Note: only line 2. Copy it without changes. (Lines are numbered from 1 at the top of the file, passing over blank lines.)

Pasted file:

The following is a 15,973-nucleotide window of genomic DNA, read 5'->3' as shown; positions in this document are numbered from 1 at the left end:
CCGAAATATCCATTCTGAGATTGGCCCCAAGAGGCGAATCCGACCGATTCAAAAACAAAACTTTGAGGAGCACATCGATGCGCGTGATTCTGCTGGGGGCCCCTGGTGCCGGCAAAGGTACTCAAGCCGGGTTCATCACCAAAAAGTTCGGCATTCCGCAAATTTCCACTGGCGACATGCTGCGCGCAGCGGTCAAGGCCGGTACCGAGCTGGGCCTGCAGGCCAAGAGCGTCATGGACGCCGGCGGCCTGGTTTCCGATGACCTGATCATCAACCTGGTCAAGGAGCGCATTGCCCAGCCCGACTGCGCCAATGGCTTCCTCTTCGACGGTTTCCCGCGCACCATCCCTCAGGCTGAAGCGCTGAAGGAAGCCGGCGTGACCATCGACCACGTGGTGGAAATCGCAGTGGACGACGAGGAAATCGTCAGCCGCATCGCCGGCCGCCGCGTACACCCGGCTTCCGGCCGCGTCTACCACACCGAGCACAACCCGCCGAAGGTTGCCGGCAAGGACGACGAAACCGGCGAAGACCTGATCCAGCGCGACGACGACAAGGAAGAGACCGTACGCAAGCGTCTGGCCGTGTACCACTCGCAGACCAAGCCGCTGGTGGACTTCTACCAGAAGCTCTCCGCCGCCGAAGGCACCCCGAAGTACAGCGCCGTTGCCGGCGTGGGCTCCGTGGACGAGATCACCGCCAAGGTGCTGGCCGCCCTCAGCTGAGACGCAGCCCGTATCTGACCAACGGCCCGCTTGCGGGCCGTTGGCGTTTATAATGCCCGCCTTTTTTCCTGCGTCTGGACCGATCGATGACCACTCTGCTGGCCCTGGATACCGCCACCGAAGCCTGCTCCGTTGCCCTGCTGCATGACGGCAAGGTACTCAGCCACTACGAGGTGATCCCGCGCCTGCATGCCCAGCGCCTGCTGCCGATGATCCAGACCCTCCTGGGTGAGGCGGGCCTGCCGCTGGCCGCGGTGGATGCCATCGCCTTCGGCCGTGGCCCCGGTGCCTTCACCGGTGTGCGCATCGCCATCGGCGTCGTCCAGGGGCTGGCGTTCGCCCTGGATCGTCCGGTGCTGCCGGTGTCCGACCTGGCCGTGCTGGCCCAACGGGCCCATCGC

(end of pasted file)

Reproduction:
CCGAAATATCCATTCTGAGATTGGCCCCAAGAGGCGAATCCGACCGATTCAAAAACAAAACTTTGAGGAGCACATCGATGCGCGTGATTCTGCTGGGGGCCCCTGGTGCCGGCAAAGGTACTCAAGCCGGGTTCATCACCAAAAAGTTCGGCATTCCGCAAATTTCCACTGGCGACATGCTGCGCGCAGCGGTCAAGGCCGGTACCGAGCTGGGCCTGCAGGCCAAGAGCGTCATGGACGCCGGCGGCCTGGTTTCCGATGACCTGATCATCAACCTGGTCAAGGAGCGCATTGCCCAGCCCGACTGCGCCAATGGCTTCCTCTTCGACGGTTTCCCGCGCACCATCCCTCAGGCTGAAGCGCTGAAGGAAGCCGGCGTGACCATCGACCACGTGGTGGAAATCGCAGTGGACGACGAGGAAATCGTCAGCCGCATCGCCGGCCGCCGCGTACACCCGGCTTCCGGCCGCGTCTACCACACCGAGCACAACCCGCCGAAGGTTGCCGGCAAGGACGACGAAACCGGCGAAGACCTGATCCAGCGCGACGACGACAAGGAAGAGACCGTACGCAAGCGTCTGGCCGTGTACCACTCGCAGACCAAGCCGCTGGTGGACTTCTACCAGAAGCTCTCCGCCGCCGAAGGCACCCCGAAGTACAGCGCCGTTGCCGGCGTGGGCTCCGTGGACGAGATCACCGCCAAGGTGCTGGCCGCCCTCAGCTGAGACGCAGCCCGTATCTGACCAACGGCCCGCTTGCGGGCCGTTGGCGTTTATAATGCCCGCCTTTTTTCCTGCGTCTGGACCGATCGATGACCACTCTGCTGGCCCTGGATACCGCCACCGAAGCCTGCTCCGTTGCCCTGCTGCATGACGGCAAGGTACTCAGCCACTACGAGGTGATCCCGCGCCTGCATGCCCAGCGCCTGCTGCCGATGATCCAGACCCTCCTGGGTGAGGCGGGCCTGCCGCTGGCCGCGGTGGATGCCATCGCCTTCGGCCGTGGCCCCGGTGCCTTCACCGGTGTGCGCATCGCCATCGGCGTCGTCCAGGGGCTGGCGTTCGCCCTGGATCGTCCGGTGCTGCCGGTGTCCGACCTGGCCGTGCTGGCCCAACGGGCCCATCGC